As most of you will know there are major welfare reforms currently under way and scheduled to cut in from April. We are focusing here on just one of these: bedroom tax, not least because several people who receive the Mashal are facing intense hardship as a result of the new bedroom tax, which comes into force this April. We have included this summary of it, which is taken from housing.org.uk

Some of the key points are as  follows:

Under 25s are likely to lose housing benefit altogether; and vulnerable people will receive their benefits direct, which means that some of them are highly likely to fail to pay their rent on time and may end up losing their home. (Their housing benefit is currently paid directly to their landlord).

The bedroom tax is part of welfare reform that will cut the amount of benefit that people can get if they are considered to have a spare bedroom.

Welfare reforms will cut the amount of benefit that people can get if they are deemed to have a spare bedroom in their council or housing association home. This measure will apply from April 2013 to tenants of working age.

The power to do this is contained in the Welfare Reform Act 2012 and is commonly referred to as the bedroom tax, size criteria or under-occupation penalty.

Anticipated impact these changes will have:

Housing benefit in the social rented sector will be restricted to for one bedroom for each person or couple living as part of the household, with the following exceptions:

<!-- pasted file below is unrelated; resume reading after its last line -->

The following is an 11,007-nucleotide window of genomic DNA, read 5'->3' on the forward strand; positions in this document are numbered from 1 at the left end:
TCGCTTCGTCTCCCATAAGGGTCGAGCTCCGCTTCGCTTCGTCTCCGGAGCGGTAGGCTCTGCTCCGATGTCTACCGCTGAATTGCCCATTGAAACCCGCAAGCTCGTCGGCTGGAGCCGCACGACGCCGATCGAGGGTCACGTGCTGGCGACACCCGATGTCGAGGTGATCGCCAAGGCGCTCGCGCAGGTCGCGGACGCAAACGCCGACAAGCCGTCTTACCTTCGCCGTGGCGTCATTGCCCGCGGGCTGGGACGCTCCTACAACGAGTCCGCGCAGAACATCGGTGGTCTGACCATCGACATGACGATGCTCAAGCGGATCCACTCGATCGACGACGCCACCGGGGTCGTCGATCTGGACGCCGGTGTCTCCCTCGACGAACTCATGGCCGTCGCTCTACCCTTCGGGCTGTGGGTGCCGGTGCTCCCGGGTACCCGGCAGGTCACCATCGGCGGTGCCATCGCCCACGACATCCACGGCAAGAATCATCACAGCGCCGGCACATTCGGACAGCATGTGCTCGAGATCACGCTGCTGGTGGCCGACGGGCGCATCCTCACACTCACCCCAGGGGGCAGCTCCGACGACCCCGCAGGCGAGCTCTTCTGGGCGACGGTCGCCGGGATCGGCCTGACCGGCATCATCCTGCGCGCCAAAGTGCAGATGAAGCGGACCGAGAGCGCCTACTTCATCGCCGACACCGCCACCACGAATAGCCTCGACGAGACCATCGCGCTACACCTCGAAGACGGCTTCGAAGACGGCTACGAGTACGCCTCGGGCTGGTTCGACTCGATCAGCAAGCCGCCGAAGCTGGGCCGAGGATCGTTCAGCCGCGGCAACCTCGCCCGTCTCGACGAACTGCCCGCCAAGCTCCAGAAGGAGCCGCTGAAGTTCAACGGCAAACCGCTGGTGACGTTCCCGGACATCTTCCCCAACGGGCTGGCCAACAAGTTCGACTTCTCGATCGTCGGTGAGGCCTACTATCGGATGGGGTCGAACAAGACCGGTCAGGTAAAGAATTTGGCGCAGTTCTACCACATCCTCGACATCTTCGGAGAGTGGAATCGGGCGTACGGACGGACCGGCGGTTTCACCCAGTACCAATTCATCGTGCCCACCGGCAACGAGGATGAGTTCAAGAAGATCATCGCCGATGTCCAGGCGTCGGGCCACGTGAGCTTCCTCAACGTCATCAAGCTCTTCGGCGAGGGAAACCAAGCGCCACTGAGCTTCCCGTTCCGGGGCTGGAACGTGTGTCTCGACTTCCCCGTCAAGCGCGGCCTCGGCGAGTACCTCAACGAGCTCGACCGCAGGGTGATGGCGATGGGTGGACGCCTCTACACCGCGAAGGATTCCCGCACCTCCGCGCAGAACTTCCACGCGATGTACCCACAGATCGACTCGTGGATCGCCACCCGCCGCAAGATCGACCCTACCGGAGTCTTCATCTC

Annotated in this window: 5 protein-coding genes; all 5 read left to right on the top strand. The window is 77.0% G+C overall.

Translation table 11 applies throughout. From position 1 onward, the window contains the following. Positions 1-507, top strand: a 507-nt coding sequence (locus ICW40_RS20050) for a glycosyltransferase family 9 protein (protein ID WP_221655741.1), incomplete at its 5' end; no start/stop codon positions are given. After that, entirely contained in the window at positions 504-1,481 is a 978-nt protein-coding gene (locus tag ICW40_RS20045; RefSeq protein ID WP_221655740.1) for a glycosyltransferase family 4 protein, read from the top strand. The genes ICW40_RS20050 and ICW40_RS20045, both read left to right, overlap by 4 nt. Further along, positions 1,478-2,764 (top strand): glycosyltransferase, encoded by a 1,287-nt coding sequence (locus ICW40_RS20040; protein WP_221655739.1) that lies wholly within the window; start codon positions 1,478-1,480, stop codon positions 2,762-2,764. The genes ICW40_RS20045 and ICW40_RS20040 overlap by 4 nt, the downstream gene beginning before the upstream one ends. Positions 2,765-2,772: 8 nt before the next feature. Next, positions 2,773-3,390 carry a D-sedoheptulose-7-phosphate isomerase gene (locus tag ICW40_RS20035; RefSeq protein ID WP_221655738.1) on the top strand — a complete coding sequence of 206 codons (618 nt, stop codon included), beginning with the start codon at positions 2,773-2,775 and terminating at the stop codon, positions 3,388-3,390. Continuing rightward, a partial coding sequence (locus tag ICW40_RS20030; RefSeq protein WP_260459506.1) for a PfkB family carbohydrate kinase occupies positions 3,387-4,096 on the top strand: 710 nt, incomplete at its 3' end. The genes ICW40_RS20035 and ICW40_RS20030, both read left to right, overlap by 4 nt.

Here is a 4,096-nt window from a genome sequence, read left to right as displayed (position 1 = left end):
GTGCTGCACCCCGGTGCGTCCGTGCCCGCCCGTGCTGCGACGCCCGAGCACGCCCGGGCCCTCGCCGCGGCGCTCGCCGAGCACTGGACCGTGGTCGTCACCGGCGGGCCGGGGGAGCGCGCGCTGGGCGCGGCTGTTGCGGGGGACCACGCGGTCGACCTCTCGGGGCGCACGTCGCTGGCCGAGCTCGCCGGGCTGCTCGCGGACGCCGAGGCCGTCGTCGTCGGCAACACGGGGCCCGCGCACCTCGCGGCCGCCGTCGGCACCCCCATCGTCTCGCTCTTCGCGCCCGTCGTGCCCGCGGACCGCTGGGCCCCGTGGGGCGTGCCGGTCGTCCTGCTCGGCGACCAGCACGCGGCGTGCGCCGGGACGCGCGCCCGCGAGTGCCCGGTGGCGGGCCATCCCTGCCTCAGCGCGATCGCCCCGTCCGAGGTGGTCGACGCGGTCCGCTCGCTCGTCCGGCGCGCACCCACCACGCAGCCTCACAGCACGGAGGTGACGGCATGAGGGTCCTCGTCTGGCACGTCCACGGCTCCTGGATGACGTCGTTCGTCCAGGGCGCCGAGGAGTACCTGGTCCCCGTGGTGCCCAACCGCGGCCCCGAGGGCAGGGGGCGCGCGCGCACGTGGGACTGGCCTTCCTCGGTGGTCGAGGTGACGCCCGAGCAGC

Children under 16 of same gender will be expected to share
Children under 10 will be expected to share regardless of gender

Who will be affected?

All claimants who are deemed to have at least one spare bedroom will be affected. This includes:

Separated parents who share the care of their children and who may have been allocated an extra bedroom to reflect this. Benefit rules mean that there must be a designated ‘main carer’ for children (who receives the extra benefit)

Couples who use their ‘spare’ bedroom when recovering from an illness or operation

Foster carers because foster children are not counted as part of the household for benefit purposes

Parents whose children visit but are not part of the household

Families with disabled children

Disabled people including people living in adapted or specially designed properties.

The implications of the government’s austerity agenda and bedroom tax are likely to be even more severe than already perceived. Something like three quarters of a million people are likely to be affected by these measures. In many cases it is already causing severe anxiety and disruption.

Because the cost of student accommodation has doubled in the past decade after inflation-busting rent increases, some students will be unable to return home for their holidays as the result of parents having to downsize their houses. Who will be affected?

Matthew Oakley has written what seems to us to be a balanced account for those who would like to explore this important social issue further.
guardian.co.uk

Please pray into all that these measures will entail: for the government itself as it presumably finalises details, and for each family as it impacts them.